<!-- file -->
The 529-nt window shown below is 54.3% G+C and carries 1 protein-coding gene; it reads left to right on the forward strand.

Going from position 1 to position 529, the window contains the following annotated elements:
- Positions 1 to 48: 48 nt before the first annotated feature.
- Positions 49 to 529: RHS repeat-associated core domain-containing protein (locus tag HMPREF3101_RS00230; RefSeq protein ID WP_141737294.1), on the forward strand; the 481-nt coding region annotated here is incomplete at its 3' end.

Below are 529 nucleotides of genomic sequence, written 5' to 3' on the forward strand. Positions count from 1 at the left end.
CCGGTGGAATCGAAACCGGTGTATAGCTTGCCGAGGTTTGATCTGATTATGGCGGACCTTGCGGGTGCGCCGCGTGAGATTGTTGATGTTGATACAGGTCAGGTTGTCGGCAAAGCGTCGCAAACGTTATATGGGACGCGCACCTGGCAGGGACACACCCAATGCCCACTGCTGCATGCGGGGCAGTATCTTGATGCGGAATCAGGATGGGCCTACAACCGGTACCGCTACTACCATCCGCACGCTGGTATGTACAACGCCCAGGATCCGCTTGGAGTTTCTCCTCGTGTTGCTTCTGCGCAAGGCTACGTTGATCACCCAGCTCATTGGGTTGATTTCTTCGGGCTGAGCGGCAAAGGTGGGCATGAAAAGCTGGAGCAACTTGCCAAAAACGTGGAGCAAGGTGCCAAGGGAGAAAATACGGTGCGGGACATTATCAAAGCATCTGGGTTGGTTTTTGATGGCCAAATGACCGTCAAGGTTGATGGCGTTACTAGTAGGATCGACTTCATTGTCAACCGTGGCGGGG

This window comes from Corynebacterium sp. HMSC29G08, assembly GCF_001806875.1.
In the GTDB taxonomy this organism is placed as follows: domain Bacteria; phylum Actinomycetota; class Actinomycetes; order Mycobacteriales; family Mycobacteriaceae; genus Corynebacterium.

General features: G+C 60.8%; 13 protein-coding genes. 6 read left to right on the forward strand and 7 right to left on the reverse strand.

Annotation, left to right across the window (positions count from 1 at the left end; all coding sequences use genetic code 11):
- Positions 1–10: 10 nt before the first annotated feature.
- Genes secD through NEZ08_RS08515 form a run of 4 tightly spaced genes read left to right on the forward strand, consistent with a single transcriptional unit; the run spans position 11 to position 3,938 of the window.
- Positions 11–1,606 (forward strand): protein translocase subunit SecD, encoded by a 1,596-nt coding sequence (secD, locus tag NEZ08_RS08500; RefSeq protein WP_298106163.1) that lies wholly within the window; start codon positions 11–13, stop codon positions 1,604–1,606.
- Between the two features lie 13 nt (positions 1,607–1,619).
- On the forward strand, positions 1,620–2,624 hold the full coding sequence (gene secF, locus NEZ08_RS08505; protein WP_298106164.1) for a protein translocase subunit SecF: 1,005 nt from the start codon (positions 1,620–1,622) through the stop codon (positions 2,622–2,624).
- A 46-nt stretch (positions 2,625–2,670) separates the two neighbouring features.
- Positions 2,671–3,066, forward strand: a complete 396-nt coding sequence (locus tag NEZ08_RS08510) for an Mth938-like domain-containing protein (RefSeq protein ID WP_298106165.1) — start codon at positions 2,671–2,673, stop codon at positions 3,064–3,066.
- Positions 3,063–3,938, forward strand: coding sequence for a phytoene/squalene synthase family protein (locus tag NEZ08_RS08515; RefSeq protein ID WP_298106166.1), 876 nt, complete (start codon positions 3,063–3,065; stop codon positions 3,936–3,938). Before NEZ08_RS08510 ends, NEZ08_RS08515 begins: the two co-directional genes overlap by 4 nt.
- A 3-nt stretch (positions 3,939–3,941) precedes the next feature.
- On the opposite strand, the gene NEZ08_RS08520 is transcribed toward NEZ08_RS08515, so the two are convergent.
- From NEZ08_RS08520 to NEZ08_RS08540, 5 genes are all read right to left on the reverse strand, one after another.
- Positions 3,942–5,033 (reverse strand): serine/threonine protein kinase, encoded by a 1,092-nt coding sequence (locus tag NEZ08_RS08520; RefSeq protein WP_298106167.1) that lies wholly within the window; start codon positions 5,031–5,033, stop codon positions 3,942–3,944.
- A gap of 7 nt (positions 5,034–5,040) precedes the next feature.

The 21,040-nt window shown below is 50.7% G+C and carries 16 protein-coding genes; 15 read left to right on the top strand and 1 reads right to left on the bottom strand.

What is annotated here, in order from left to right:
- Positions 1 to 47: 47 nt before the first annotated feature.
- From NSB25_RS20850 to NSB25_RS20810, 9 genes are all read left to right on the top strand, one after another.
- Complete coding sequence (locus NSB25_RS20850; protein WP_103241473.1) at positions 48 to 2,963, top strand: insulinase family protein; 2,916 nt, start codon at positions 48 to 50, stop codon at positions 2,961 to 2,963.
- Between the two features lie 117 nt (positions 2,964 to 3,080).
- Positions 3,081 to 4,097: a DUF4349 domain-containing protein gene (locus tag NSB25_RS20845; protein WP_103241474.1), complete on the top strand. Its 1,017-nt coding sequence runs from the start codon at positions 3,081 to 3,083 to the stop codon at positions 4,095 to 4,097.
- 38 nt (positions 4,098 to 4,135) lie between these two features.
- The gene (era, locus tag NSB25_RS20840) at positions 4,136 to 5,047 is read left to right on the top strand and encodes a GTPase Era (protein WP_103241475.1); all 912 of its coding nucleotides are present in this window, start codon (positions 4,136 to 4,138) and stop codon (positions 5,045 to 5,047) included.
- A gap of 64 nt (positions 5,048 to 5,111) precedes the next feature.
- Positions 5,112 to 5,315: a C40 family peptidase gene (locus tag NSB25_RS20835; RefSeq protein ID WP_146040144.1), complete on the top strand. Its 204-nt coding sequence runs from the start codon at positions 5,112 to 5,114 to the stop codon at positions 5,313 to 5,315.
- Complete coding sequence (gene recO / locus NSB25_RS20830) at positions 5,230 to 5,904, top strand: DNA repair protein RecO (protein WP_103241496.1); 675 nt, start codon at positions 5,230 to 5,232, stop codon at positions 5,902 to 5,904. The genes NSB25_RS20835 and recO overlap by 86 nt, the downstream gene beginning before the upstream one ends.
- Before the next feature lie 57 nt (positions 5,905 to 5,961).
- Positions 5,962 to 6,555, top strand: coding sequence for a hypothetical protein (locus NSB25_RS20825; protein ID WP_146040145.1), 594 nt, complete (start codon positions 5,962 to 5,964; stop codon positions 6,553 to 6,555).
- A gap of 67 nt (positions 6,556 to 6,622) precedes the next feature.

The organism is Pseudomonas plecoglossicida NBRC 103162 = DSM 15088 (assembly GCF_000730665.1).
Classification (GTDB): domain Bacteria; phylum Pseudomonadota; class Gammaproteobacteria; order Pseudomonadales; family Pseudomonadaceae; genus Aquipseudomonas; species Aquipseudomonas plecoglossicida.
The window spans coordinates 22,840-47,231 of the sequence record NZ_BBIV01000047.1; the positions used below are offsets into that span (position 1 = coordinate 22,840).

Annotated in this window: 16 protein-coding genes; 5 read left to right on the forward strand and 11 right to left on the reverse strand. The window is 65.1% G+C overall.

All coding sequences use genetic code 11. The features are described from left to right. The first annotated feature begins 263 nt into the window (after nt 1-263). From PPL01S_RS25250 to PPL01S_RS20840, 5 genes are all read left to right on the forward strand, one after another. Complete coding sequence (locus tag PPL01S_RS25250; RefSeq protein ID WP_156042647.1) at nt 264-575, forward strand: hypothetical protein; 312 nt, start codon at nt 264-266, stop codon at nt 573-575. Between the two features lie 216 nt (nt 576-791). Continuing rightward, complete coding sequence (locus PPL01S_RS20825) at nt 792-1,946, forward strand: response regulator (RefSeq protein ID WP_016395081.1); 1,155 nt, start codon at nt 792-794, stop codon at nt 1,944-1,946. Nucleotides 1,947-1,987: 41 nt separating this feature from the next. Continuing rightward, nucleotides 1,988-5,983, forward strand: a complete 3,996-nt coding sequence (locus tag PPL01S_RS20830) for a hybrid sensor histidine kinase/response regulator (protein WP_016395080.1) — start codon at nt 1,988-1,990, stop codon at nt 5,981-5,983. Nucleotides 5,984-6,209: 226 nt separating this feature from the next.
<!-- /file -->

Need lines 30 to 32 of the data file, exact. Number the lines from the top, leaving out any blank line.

- Positions 3,081 to 4,097: a DUF4349 domain-containing protein gene (locus tag NSB25_RS20845; protein WP_103241474.1), complete on the top strand. Its 1,017-nt coding sequence runs from the start codon at positions 3,081 to 3,083 to the stop codon at positions 4,095 to 4,097.
- 38 nt (positions 4,098 to 4,135) lie between these two features.
- The gene (era, locus tag NSB25_RS20840) at positions 4,136 to 5,047 is read left to right on the top strand and encodes a GTPase Era (protein WP_103241475.1); all 912 of its coding nucleotides are present in this window, start codon (positions 4,136 to 4,138) and stop codon (positions 5,045 to 5,047) included.